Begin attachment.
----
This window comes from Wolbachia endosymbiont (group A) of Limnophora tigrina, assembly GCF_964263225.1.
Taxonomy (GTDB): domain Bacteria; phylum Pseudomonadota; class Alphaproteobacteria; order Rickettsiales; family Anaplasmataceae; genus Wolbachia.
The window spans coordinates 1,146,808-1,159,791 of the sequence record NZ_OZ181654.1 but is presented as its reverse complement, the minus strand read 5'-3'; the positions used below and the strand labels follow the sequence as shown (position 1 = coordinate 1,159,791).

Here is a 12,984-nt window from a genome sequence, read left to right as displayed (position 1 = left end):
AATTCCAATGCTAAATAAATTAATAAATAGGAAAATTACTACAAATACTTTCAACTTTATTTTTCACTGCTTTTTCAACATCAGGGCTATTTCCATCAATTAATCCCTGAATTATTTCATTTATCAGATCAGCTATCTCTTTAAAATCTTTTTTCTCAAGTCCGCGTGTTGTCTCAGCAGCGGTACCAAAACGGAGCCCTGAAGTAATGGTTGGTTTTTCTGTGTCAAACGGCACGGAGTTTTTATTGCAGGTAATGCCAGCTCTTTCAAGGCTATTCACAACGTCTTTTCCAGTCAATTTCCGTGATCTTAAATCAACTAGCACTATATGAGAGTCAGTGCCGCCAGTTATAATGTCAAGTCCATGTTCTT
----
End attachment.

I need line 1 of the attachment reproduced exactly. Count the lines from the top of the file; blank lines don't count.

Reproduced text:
This window comes from Wolbachia endosymbiont (group A) of Limnophora tigrina, assembly GCF_964263225.1.